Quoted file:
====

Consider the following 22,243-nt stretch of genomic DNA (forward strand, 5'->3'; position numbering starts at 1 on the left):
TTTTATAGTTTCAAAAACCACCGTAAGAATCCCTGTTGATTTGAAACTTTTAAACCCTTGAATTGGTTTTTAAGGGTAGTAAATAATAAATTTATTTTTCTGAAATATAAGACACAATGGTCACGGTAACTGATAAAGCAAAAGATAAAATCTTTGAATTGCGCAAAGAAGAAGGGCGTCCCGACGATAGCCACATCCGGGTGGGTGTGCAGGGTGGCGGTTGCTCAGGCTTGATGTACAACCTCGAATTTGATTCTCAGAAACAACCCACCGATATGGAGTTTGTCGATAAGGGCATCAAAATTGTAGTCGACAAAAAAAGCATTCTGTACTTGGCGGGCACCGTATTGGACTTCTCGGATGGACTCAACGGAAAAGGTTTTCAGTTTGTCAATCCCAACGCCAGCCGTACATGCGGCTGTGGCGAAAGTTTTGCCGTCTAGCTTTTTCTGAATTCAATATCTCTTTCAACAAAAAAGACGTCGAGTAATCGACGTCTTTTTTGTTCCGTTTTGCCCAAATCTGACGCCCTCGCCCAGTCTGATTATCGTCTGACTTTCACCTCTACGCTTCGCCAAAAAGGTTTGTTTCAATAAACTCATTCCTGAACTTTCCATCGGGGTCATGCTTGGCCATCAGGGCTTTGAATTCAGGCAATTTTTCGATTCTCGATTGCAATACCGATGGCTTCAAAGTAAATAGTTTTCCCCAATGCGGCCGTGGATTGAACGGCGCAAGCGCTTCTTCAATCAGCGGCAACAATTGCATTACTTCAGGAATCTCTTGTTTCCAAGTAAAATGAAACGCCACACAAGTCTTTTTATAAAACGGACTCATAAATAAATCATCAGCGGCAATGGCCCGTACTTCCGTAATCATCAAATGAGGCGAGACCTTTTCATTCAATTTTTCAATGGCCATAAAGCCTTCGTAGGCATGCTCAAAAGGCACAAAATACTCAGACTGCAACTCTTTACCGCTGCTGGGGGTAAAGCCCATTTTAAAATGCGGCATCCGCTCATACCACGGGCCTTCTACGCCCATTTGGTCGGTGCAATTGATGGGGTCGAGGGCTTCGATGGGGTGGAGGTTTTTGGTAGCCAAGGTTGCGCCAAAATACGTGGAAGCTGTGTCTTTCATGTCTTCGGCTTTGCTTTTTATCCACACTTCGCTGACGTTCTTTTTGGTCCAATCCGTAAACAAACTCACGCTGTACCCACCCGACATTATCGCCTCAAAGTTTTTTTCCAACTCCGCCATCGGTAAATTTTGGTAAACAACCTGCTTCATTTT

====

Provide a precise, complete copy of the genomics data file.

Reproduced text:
Consider the following 22,243-nt stretch of genomic DNA (forward strand, 5'->3'; position numbering starts at 1 on the left):
TTTTATAGTTTCAAAAACCACCGTAAGAATCCCTGTTGATTTGAAACTTTTAAACCCTTGAATTGGTTTTTAAGGGTAGTAAATAATAAATTTATTTTTCTGAAATATAAGACACAATGGTCACGGTAACTGATAAAGCAAAAGATAAAATCTTTGAATTGCGCAAAGAAGAAGGGCGTCCCGACGATAGCCACATCCGGGTGGGTGTGCAGGGTGGCGGTTGCTCAGGCTTGATGTACAACCTCGAATTTGATTCTCAGAAACAACCCACCGATATGGAGTTTGTCGATAAGGGCATCAAAATTGTAGTCGACAAAAAAAGCATTCTGTACTTGGCGGGCACCGTATTGGACTTCTCGGATGGACTCAACGGAAAAGGTTTTCAGTTTGTCAATCCCAACGCCAGCCGTACATGCGGCTGTGGCGAAAGTTTTGCCGTCTAGCTTTTTCTGAATTCAATATCTCTTTCAACAAAAAAGACGTCGAGTAATCGACGTCTTTTTTGTTCCGTTTTGCCCAAATCTGACGCCCTCGCCCAGTCTGATTATCGTCTGACTTTCACCTCTACGCTTCGCCAAAAAGGTTTGTTTCAATAAACTCATTCCTGAACTTTCCATCGGGGTCATGCTTGGCCATCAGGGCTTTGAATTCAGGCAATTTTTCGATTCTCGATTGCAATACCGATGGCTTCAAAGTAAATAGTTTTCCCCAATGCGGCCGTGGATTGAACGGCGCAAGCGCTTCTTCAATCAGCGGCAACAATTGCATTACTTCAGGAATCTCTTGTTTCCAAGTAAAATGAAACGCCACACAAGTCTTTTTATAAAACGGACTCATAAATAAATCATCAGCGGCAATGGCCCGTACTTCCGTAATCATCAAATGAGGCGAGACCTTTTCATTCAATTTTTCAATGGCCATAAAGCCTTCGTAGGCATGCTCAAAAGGCACAAAATACTCAGACTGCAACTCTTTACCGCTGCTGGGGGTAAAGCCCATTTTAAAATGCGGCATCCGCTCATACCACGGGCCTTCTACGCCCATTTGGTCGGTGCAATTGATGGGGTCGAGGGCTTCGATGGGGTGGAGGTTTTTGGTAGCCAAGGTTGCGCCAAAATACGTGGAAGCTGTGTCTTTCATGTCTTCGGCTTTGCTTTTTATCCACACTTCGCTGACGTTCTTTTTGGTCCAATCCGTAAACAAACTCACGCTGTACCCACCCGACATTATCGCCTCAAAGTTTTTTTCCAACTCCGCCATCGGTAAATTTTGGTAAACAACCTGCTTCATTTT